Returning from a short time away, I have spent the weekend surveying the multiplication of weeds, the slug and caterpillar damage, and the bounteous growth of vegetables that can happen in ten days of inattention in the garden. The slugs have feasted on lettuce seedlings. The lettuces have disappeared completely but the slugs have discovered a new delicacy – cat food. The poor cat had to live in the garden while we were away (although fed every day). He doesn’t mind living outside in the summer but I had never noticed before the silver slug trails round his food dish to add to his indignities.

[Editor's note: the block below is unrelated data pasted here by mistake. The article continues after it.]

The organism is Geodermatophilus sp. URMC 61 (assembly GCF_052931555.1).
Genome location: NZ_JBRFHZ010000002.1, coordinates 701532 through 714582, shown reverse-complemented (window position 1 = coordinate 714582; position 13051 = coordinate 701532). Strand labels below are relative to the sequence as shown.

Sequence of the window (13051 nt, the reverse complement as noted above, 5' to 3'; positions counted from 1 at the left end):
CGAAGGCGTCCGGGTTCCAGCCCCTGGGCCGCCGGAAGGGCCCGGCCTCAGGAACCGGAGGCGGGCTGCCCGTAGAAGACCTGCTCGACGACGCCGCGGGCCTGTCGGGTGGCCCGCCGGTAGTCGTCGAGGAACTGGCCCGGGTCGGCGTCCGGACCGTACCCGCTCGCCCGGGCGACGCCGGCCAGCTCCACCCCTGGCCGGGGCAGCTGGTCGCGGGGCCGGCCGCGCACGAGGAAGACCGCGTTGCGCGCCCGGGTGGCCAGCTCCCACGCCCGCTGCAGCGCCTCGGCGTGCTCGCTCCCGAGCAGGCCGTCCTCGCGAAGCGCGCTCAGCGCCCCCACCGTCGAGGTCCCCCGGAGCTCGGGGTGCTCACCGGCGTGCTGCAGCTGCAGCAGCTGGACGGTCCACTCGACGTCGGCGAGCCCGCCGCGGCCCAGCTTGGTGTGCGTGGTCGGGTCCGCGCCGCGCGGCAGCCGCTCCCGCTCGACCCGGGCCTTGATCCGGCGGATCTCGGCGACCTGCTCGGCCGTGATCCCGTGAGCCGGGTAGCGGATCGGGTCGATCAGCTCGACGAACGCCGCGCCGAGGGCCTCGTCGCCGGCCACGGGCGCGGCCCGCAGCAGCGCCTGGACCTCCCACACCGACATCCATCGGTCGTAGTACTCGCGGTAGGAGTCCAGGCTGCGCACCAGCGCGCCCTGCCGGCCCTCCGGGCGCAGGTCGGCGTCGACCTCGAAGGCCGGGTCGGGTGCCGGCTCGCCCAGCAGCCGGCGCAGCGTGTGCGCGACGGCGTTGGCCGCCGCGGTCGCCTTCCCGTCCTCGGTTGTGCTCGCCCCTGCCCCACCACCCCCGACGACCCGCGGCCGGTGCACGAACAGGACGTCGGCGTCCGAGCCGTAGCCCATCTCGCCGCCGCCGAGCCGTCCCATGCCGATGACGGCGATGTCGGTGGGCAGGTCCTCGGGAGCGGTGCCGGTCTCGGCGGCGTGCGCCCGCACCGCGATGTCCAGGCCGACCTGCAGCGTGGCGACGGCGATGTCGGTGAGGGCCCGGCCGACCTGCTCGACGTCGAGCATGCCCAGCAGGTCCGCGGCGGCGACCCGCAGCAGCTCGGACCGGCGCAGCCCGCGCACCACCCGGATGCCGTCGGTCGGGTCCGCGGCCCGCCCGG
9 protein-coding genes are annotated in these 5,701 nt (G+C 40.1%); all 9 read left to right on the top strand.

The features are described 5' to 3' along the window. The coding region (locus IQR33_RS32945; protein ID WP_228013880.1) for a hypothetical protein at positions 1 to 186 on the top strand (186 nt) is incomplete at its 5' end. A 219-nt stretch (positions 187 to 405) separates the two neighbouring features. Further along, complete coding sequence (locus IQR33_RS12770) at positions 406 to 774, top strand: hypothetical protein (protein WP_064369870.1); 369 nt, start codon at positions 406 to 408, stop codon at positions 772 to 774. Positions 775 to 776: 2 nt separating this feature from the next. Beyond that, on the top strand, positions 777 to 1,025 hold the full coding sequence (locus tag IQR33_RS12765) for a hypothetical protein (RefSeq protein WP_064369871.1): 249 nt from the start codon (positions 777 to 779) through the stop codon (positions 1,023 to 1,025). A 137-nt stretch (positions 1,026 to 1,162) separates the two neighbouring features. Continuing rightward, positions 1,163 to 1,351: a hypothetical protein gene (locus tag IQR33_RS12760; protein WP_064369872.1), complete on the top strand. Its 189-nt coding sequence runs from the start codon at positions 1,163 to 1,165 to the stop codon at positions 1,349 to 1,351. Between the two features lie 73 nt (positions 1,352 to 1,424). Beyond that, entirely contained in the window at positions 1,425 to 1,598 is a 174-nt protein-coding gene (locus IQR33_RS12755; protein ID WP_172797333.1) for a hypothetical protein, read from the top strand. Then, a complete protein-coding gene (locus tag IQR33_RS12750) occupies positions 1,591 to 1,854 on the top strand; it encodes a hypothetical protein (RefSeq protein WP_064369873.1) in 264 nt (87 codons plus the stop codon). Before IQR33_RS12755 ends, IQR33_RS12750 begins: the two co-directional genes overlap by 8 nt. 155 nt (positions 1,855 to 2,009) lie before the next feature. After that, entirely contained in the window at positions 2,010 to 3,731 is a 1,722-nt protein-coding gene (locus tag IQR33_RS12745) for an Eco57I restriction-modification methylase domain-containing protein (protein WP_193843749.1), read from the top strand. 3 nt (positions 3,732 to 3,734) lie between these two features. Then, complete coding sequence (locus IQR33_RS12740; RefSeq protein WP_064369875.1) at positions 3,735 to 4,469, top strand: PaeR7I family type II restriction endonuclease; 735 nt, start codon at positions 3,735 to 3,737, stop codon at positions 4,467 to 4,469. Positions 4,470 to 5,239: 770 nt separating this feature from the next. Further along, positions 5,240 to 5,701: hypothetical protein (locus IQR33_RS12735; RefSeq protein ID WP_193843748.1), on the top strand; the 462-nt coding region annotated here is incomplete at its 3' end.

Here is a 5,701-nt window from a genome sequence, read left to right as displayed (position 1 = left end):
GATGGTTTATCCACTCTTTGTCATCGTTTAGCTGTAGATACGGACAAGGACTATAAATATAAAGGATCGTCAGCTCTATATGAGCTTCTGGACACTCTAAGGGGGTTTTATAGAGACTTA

The cat and his food are now safely back indoors so the slugs will no doubt look to my vegetables for their next feast. Everything else is growing and showing promise for a good harvest in the autumn, including our baby plum tree which we planted four years ago to replace the mature and generous tree which we missed so much from our old house. It produced its first reasonable crop last year and we looked forward to see what it would do this autumn. Some combination of sun and rain has meant that it is dripping with plums but its little baby branches couldn’t cope and an entire branch has fallen off, complete with four and a half kilos of unripe plums. I couldn’t bear to throw them on the compost heap so what on earth could I do with them? A quick search on the internet suggested chutney as the best option. So today I have made eight jars of ‘green plum and marrow chutney’, adapting a recipe for green tomato chutney. The tomato chutney recipe included apples but these have not yet appeared either in the garden or in the shops, other than those brought across the world from South Africa or New Zealand. I’m happy to buy fruit from across the world if it is something like bananas which don’t grow here but chutney apples seemed a step too far. So in went the overgrown courgettes that have turned into marrows in my absence. Did it work? I’ll have to wait as chutney must be allowed to mature but I’ll look forward to finding out. The chutney may be the silver lining in the cloud of broken branches but I hope I won’t have to make it again.